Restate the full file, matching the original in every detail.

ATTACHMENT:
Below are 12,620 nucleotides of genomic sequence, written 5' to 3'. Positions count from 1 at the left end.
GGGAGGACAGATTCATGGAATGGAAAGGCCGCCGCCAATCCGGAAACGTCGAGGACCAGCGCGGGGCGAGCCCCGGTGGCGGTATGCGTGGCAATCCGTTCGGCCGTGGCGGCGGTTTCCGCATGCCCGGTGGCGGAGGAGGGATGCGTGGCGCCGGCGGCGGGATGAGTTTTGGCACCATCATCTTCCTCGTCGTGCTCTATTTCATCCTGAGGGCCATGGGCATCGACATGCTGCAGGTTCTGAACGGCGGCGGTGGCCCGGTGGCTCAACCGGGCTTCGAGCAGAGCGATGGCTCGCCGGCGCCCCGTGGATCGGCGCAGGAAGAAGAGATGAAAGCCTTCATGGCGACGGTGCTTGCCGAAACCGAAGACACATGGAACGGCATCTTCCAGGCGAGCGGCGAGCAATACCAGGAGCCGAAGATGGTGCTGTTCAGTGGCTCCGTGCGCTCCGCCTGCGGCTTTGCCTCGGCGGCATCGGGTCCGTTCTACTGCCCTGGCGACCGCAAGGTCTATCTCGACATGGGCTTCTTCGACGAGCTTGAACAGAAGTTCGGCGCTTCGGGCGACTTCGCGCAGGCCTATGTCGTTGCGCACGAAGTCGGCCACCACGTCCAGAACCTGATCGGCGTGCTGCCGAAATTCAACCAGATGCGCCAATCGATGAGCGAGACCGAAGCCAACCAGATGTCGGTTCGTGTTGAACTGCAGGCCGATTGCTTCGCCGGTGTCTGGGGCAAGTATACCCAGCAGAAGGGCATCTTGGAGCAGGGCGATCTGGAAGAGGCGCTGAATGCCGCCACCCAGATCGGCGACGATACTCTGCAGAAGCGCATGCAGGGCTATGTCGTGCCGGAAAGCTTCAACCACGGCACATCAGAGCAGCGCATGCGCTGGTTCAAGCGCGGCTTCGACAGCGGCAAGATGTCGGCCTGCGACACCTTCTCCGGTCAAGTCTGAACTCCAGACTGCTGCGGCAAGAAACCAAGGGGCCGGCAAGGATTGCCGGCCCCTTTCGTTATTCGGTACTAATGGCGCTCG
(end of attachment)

Below are 12,620 nucleotides of genomic sequence, written 5' to 3'. Positions count from 1 at the left end.
GGGAGGACAGATTCATGGAATGGAAAGGCCGCCGCCAATCCGGAAACGTCGAGGACCAGCGCGGGGCGAGCCCCGGTGGCGGTATGCGTGGCAATCCGTTCGGCCGTGGCGGCGGTTTCCGCATGCCCGGTGGCGGAGGAGGGATGCGTGGCGCCGGCGGCGGGATGAGTTTTGGCACCATCATCTTCCTCGTCGTGCTCTATTTCATCCTGAGGGCCATGGGCATCGACATGCTGCAGGTTCTGAACGGCGGCGGTGGCCCGGTGGCTCAACCGGGCTTCGAGCAGAGCGATGGCTCGCCGGCGCCCCGTGGATCGGCGCAGGAAGAAGAGATGAAAGCCTTCATGGCGACGGTGCTTGCCGAAACCGAAGACACATGGAACGGCATCTTCCAGGCGAGCGGCGAGCAATACCAGGAGCCGAAGATGGTGCTGTTCAGTGGCTCCGTGCGCTCCGCCTGCGGCTTTGCCTCGGCGGCATCGGGTCCGTTCTACTGCCCTGGCGACCGCAAGGTCTATCTCGACATGGGCTTCTTCGACGAGCTTGAACAGAAGTTCGGCGCTTCGGGCGACTTCGCGCAGGCCTATGTCGTTGCGCACGAAGTCGGCCACCACGTCCAGAACCTGATCGGCGTGCTGCCGAAATTCAACCAGATGCGCCAATCGATGAGCGAGACCGAAGCCAACCAGATGTCGGTTCGTGTTGAACTGCAGGCCGATTGCTTCGCCGGTGTCTGGGGCAAGTATACCCAGCAGAAGGGCATCTTGGAGCAGGGCGATCTGGAAGAGGCGCTGAATGCCGCCACCCAGATCGGCGACGATACTCTGCAGAAGCGCATGCAGGGCTATGTCGTGCCGGAAAGCTTCAACCACGGCACATCAGAGCAGCGCATGCGCTGGTTCAAGCGCGGCTTCGACAGCGGCAAGATGTCGGCCTGCGACACCTTCTCCGGTCAAGTCTGAACTCCAGACTGCTGCGGCAAGAAACCAAGGGGCCGGCAAGGATTGCCGGCCCCTTTCGTTATTCGGTACTAATGGCGCTCG